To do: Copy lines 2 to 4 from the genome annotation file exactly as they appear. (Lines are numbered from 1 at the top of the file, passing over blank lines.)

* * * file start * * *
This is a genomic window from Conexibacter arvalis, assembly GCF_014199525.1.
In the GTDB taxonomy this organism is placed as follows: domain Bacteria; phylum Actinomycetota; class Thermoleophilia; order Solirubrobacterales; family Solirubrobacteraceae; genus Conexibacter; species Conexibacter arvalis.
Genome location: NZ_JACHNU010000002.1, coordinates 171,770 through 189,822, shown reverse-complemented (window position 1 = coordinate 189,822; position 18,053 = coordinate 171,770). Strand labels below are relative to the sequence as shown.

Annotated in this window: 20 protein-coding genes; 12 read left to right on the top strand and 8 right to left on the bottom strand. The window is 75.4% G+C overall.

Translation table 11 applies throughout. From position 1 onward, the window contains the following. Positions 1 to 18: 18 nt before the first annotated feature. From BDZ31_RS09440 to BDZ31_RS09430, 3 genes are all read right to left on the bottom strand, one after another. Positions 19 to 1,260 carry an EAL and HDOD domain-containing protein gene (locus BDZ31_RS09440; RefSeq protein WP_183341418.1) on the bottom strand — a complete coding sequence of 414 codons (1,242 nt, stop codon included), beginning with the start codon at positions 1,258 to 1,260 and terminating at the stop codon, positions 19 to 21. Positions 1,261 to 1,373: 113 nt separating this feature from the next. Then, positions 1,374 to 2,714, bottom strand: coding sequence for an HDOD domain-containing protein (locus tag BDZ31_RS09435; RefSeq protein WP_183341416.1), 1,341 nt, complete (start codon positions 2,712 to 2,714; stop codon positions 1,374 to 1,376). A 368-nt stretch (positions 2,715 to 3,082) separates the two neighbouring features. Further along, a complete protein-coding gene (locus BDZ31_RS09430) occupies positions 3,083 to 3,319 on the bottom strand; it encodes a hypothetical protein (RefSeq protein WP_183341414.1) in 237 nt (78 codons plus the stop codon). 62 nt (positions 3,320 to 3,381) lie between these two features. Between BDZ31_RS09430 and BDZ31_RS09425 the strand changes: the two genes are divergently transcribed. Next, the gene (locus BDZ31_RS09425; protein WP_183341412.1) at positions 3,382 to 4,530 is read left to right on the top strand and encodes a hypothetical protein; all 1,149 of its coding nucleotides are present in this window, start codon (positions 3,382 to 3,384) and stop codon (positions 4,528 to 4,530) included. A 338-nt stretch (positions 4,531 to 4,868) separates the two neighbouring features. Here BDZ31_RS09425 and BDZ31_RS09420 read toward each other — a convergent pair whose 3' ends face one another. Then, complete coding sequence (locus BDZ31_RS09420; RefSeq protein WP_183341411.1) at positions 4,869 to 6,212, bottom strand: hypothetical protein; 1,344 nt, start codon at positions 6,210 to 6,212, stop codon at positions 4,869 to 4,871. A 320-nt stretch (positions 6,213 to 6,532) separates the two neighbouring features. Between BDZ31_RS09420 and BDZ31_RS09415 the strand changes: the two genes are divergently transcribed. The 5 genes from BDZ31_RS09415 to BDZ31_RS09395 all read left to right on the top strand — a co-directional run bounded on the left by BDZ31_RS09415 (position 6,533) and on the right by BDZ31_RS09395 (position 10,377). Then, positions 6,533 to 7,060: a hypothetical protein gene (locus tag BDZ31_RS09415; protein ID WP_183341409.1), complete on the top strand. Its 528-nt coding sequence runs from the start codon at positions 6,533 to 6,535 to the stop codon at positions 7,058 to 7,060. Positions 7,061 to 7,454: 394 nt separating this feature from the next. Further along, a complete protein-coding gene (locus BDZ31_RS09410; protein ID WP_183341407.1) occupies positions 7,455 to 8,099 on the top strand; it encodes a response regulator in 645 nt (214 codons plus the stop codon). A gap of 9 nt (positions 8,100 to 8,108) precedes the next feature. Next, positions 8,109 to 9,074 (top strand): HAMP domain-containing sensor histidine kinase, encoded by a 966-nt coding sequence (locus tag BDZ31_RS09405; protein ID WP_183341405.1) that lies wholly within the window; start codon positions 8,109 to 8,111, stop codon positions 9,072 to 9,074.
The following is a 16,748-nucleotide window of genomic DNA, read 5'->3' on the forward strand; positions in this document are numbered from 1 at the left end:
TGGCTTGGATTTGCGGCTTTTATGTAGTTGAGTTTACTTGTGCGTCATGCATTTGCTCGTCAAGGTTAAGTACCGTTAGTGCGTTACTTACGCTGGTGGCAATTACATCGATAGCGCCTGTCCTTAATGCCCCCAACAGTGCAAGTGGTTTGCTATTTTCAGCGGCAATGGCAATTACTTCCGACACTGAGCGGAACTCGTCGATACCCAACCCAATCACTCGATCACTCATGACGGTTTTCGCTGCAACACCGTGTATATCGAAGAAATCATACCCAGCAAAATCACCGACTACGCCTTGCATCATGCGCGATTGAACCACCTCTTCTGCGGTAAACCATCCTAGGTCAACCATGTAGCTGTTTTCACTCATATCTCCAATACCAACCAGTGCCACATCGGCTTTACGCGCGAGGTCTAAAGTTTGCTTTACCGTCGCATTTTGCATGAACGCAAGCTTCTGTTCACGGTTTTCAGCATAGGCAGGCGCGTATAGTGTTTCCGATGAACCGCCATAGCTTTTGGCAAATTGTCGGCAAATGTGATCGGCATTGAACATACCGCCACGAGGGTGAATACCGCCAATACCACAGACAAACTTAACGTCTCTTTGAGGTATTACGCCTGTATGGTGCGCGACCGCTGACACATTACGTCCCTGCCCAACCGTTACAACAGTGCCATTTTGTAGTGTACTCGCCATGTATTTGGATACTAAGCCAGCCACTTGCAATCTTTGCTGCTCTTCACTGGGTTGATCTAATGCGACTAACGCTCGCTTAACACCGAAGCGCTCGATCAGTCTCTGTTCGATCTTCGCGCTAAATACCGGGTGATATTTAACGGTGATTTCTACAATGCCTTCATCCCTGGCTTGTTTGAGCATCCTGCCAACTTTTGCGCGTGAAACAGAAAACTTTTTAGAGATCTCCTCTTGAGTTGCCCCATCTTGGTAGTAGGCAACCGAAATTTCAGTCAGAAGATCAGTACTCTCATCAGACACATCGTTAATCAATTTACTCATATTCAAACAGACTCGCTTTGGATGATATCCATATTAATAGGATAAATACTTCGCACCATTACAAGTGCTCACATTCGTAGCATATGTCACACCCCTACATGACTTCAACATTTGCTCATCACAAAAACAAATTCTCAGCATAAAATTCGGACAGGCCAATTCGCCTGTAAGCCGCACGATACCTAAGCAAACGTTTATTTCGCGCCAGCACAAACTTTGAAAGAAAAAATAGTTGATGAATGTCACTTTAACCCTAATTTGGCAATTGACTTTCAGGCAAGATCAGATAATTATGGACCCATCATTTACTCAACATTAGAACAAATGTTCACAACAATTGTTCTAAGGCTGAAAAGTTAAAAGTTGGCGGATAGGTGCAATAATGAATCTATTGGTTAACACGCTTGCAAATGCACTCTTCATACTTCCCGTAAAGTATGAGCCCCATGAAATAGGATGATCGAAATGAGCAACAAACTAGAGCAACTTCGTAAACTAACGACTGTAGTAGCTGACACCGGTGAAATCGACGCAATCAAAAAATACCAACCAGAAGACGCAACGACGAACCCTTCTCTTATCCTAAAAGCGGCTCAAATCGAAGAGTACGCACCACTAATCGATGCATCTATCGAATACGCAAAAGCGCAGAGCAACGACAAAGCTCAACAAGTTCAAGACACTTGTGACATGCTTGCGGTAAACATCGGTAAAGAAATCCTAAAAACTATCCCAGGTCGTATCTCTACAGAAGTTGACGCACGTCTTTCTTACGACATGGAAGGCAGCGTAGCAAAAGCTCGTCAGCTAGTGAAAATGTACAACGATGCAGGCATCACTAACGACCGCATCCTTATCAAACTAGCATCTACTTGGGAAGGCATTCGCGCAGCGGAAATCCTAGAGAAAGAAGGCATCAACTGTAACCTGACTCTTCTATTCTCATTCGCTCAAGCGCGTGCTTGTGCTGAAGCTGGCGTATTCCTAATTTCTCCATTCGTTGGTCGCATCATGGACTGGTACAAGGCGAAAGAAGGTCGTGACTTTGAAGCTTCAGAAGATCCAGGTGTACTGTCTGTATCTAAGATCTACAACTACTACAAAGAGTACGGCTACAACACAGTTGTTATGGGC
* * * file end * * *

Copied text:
In the GTDB taxonomy this organism is placed as follows: domain Bacteria; phylum Actinomycetota; class Thermoleophilia; order Solirubrobacterales; family Solirubrobacteraceae; genus Conexibacter; species Conexibacter arvalis.
Genome location: NZ_JACHNU010000002.1, coordinates 171,770 through 189,822, shown reverse-complemented (window position 1 = coordinate 189,822; position 18,053 = coordinate 171,770). Strand labels below are relative to the sequence as shown.

Annotated in this window: 20 protein-coding genes; 12 read left to right on the top strand and 8 right to left on the bottom strand. The window is 75.4% G+C overall.